Magazine Racket – The New York Times


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Wordplay, The CROSSWORD COLUMN
Make some noise for Sam Ezersky’s scheming Sunday puzzle.
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SUNDAY PUZZLE — This grid solved for me like a giant Saturday puzzle that happened to have a theme. A high difficulty level is to be expected from Sam Ezersky, who has been constructing mainly for Friday and the weekend for a few years now (when he gets a break from the Spelling Bee hive, of course, and his day job as the digital puzzles editor). This is Mr. Ezersky’s 38th crossword for The Times, and it corresponds to the day that he will be running the Brooklyn Half Marathon, in case you want to cheer him on. Undaunted, Sam is not. He said, “Hoping solvers won’t be struggling on Sunday morning as much as me!”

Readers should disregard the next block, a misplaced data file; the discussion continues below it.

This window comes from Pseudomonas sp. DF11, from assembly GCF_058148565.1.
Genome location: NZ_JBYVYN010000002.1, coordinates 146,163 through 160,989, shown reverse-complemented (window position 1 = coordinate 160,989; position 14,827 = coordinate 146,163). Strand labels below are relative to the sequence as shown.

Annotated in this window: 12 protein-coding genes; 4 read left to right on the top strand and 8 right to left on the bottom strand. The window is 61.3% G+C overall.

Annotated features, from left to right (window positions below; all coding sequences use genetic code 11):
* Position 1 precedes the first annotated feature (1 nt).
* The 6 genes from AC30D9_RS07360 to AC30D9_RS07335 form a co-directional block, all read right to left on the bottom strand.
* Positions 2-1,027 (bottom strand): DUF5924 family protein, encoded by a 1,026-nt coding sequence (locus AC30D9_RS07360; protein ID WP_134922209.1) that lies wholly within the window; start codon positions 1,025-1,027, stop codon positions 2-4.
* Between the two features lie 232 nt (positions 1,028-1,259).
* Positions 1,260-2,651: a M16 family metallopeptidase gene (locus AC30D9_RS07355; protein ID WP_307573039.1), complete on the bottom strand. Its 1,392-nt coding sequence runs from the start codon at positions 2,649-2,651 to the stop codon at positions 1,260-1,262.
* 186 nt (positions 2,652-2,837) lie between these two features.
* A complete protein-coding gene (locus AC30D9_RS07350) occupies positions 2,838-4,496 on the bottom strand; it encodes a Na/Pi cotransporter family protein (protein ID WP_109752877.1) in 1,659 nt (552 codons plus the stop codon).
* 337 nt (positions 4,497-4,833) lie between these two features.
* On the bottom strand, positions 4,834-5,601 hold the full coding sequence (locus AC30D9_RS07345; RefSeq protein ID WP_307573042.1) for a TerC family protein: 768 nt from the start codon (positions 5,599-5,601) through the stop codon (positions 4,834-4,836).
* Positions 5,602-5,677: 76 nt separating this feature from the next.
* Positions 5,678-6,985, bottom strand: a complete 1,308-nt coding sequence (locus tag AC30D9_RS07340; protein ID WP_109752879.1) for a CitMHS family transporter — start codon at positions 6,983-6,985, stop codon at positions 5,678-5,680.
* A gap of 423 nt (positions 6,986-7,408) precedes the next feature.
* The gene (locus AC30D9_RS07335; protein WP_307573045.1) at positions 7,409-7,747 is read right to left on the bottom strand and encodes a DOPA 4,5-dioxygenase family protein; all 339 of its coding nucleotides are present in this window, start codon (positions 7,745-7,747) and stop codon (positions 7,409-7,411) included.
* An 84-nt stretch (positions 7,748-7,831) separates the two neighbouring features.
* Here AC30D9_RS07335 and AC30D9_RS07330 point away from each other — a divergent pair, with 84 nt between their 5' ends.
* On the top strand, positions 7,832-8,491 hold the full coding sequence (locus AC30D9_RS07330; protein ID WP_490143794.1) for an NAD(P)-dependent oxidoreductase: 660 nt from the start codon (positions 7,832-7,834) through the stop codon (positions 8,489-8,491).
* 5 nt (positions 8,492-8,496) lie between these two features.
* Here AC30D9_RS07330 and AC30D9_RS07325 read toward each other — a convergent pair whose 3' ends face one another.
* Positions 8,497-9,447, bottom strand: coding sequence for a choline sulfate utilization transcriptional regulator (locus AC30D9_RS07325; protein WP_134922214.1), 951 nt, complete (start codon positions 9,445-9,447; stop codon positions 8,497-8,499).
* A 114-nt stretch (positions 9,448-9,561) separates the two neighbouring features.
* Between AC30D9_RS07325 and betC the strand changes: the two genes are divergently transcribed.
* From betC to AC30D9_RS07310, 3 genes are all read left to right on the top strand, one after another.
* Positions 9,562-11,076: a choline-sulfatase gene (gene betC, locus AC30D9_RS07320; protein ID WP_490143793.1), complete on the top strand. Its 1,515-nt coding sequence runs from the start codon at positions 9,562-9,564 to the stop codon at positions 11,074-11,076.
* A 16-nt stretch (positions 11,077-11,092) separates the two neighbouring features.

Full disclosure: I did struggle, a lot, with whole swaths of today’s clues. And I stumbled mainly because of misdirects that seemed designed to befuddle, and not because of difficult trivia (BHARAT is an exception) or those answers that sit on the tip of your tongue until a few letters emerge as hints. “Happy companion,” for example, refers not to any mood but to the cheerful Snow White character who palled around with DOC, Bashful, Sleepy and the rest of the gang. And “Be philanthropic, say,” solves to DO GOOD, not “donate.”
57A. This is another debut that defies my logic (in a data output context, no less). “N/A” has meant “Not Applicable” to me for my entire life, but that might just be because I’ve successfully avoided knowing Excel that well.
74A. This is a true Natick, a crossing of two entries that you can’t be expected to deduce. I didn’t know STU here (he’s the Ed Helms character), and I definitely didn’t know KLAUS at 52D (brother to Violet and Sunny Baudelaire, and a new character in the Times puzzle).